Prather’s Aerial View of the Rocky Mountain National-Estes-Park

Ralph Carlyle Prather’s sweeping 1922 panoramic view of the Rocky Mountains.

Cartographer(s): Ralph Carlyle Prather
Date: 1922
Place: Denver, CO
Dimensions: 121 x 45.5 cm (46 x 17 in)
Condition Rating: VG+

Out of stock

Description

This rare and dramatic view depicts a magnificent section of Rocky Mountain National Park from a bird’s-eye perspective, looking east-southeast. In the foreground, at lower left, we see the summer resort town of Estes Park, Colorado. Indeed, the view is a kind of ode to summer in the mountains; as Prather himself states on the map, he has sought to capture the park’s rugged wonder such as it is “remembered by the average motorist and hiker.”

The view has been created using chromolithography, and Prather has chosen a straightforward color palette in order to emphasize forests, valleys, and the famous jagged heights of the Rockies. This is more than a tourist road map; it is a celebration of the beauty of this particular American landscape. That said, the map was also designed to be functional, and could have been used to plan a trip to the region. It stretches from My. Olympus (8,808 ft) on the left to Specimen Mountain (12,482 ft) on the far right. If we follow the view between the two, we see Longs Peak (14,255 ft), Chief’s Head (13,579 ft), the Medicine Bow Mountains, and many more. Off in the distance sit the cities of Fort Collins, Loveland, and Denver, as well as Pike’s Peak (14,110 ft).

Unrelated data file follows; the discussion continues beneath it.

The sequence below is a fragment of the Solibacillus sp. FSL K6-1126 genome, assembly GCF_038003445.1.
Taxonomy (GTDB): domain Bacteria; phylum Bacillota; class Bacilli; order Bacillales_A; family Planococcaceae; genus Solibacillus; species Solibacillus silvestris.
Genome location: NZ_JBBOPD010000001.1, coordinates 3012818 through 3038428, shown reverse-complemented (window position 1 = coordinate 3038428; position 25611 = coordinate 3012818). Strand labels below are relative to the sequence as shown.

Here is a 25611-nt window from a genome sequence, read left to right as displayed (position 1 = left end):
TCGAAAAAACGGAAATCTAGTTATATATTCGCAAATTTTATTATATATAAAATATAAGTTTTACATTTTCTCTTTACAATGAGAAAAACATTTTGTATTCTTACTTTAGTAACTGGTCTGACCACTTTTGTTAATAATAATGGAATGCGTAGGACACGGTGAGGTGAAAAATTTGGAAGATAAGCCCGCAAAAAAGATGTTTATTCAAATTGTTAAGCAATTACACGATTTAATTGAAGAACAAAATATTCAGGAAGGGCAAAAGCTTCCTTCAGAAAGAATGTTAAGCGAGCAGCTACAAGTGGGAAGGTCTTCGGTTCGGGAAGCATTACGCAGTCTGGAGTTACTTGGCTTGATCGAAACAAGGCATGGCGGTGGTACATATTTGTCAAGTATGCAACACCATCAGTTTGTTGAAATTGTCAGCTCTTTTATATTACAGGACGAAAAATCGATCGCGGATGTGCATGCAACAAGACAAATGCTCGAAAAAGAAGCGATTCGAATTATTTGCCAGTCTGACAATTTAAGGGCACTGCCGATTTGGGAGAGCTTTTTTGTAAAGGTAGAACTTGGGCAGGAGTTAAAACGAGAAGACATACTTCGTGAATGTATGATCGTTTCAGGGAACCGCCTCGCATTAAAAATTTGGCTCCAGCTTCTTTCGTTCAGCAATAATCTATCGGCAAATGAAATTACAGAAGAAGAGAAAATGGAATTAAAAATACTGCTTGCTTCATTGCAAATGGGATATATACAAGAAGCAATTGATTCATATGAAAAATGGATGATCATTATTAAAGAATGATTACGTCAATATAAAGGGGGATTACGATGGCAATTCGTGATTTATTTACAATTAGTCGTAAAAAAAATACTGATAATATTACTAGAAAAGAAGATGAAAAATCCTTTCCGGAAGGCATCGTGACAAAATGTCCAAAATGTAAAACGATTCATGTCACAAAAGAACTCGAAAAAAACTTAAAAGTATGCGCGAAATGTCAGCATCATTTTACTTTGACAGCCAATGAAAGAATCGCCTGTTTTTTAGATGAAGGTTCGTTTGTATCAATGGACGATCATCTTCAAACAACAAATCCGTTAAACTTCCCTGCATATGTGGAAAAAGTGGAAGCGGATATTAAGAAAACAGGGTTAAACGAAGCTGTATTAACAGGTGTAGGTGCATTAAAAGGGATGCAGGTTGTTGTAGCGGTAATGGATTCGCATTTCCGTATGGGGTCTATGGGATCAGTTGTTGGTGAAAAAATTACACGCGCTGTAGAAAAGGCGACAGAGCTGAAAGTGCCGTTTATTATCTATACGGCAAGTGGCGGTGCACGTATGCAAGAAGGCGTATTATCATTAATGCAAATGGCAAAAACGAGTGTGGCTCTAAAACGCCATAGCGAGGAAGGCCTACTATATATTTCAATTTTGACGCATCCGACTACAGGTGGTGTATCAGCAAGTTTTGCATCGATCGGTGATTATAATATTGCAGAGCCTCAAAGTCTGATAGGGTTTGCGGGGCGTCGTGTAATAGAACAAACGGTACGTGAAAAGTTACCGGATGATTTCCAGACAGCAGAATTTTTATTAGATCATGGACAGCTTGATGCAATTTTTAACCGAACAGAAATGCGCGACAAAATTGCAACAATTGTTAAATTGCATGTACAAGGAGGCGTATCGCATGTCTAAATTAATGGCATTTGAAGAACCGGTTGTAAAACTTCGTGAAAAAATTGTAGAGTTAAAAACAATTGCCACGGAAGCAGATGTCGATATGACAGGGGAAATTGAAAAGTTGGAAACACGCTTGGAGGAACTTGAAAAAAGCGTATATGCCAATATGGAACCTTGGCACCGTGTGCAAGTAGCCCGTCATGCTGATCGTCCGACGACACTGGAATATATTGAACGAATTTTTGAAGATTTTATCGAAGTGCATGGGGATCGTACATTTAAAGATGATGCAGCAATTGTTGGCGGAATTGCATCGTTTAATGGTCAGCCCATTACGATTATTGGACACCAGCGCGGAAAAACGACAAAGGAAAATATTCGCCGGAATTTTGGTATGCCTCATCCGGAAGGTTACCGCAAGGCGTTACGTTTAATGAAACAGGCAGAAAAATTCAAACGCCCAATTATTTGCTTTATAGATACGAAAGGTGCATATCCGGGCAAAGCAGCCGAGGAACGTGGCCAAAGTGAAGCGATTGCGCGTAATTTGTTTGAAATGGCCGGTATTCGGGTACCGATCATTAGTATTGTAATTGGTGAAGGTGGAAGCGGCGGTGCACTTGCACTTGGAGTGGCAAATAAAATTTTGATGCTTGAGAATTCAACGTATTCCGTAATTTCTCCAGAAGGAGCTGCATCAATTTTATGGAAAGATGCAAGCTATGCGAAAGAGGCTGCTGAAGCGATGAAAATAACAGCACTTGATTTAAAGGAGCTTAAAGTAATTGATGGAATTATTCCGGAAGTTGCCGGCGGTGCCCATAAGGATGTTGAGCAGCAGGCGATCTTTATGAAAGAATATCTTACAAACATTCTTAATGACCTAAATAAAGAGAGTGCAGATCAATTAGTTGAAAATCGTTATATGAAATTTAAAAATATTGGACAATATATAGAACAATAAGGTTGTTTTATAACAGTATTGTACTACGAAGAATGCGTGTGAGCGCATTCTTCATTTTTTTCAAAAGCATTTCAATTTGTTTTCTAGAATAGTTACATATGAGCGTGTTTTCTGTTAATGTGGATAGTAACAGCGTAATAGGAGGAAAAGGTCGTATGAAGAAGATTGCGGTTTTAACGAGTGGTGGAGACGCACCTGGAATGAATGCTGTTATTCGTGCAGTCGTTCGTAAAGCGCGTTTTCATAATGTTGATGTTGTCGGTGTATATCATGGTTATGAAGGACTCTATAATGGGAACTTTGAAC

In the lower left corner we see the Stanley Hotel, the inspiration for the Overlook Hotel in Stephen King’s 1977 bestselling novel The Shining. It was built by Freelan Oscar Stanley of Stanley Steamer fame and opened on July 4, 1909, as a resort for upper-class Easterners and a health retreat for sufferers of pulmonary tuberculosis. The hotel and its surrounding structures are listed on the National Register of Historic Places.

Cartographer(s):

Ralph Carlyle Prather

Ralph Carlyle Prather (1889-1953) was an American illustrator active in the first half of the 20th century. A pupil of Charles Livingston Bull, Prather worked on a wide variety of projects, from wildlife drawings for magazines, to separately-published maps and panoramic views.

In 1918, Prather published Prather’s Aeroplane Map of the World’s Battle Field. This was followed by two fantastic views, Prather’s Aerial View of Denver Mountain Parks and Mt. Evans Region, and Prather’s aerial view of the Rocky Mountain National Estes Park.

Condition Description

Map is in good condition, some minor tears expertly repaired. Cover in good condition, envelope shows wear.

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